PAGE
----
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How do you make the case for US foreign aid to an Administration that has proposed slashing it? That was the task for Mark Suzman, Chief Strategy Officer and president of Global Policy and Advocacy for the Bill & Melinda Gates Foundation.
Suzman came to CGD in between accompanying Bill Gates to meetings at the White House. At an event called Financing the Future—which also included CGD’s president Masood Ahmed, senior fellow and chief operating officer Amanda Glassman, and former finance minister of Liberia (and now CGD distinguished visiting fellow) Antoinette Sayeh—Suzman gave us two very different versions of the fight against global poverty and disease.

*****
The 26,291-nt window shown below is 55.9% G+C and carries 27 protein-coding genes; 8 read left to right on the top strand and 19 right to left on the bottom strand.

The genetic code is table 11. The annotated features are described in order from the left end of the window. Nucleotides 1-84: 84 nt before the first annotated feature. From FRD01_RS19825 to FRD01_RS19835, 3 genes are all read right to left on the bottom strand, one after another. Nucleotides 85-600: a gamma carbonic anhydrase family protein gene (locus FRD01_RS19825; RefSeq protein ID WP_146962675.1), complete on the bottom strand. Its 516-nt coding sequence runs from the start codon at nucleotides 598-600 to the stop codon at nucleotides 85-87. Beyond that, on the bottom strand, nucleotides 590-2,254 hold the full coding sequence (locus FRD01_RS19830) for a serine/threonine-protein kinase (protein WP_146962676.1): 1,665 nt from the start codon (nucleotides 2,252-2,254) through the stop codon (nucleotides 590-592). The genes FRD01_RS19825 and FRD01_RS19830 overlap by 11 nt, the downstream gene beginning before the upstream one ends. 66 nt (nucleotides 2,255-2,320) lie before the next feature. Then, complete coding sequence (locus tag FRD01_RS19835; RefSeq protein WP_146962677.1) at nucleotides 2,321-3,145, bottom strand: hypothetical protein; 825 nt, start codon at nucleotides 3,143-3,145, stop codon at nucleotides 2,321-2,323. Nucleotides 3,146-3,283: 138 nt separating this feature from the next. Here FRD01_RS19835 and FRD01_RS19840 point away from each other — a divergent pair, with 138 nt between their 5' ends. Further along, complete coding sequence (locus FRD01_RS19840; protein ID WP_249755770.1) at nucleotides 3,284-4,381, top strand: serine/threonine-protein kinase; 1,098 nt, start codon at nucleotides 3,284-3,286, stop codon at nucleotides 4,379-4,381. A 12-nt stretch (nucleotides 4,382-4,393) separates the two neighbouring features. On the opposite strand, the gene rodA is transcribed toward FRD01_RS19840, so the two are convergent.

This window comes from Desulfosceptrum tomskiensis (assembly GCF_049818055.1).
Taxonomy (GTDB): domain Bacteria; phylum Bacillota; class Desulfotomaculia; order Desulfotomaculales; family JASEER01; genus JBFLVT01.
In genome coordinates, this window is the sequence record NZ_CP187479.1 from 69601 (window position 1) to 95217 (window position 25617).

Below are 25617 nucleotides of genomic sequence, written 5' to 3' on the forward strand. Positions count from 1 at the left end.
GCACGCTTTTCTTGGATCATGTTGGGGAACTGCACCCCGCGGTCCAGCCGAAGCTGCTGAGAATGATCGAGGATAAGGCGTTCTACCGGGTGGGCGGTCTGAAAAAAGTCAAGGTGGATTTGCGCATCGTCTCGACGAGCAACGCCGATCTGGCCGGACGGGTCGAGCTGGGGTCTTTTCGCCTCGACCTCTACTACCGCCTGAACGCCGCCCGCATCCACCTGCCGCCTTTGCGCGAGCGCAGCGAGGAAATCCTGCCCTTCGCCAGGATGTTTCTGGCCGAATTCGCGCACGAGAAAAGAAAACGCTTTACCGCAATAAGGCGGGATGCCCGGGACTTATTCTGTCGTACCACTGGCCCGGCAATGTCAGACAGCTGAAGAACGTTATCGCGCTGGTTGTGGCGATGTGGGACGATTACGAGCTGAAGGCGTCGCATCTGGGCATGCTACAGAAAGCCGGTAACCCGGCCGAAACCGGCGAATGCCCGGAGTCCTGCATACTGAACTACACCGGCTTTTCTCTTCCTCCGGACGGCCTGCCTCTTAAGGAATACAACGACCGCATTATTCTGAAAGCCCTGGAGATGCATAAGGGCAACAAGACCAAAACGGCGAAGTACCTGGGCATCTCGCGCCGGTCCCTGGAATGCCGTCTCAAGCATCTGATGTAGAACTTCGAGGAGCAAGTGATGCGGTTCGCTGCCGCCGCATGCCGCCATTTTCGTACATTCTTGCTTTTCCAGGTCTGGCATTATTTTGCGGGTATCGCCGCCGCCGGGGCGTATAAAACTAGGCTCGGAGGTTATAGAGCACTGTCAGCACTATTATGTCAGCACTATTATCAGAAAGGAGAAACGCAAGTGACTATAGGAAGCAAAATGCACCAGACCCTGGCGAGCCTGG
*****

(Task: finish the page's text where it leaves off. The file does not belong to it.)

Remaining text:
Not only is the Trump administration supporting a $7.5 billion capital increase for the IBRD (and at that, one that is 50 percent larger than the capital increase supported by the Obama administration in 2010), it has also signed on to a policy framework for the new money that makes a good deal of sense.
International actors have criticized decisions by the Trump administration to reject the Paris Climate Accord, abandon the Trans Pacific Partnership, and withdraw from a United Nations declaration intended to protect the rights of migrants. However, there is one international body, the Paris Club, whose members may be rooting for the United States to leave. That’s because, in the absence of congressional action, continued US membership in the Paris Club could impair the economic prospects of some of the poorest countries in the world.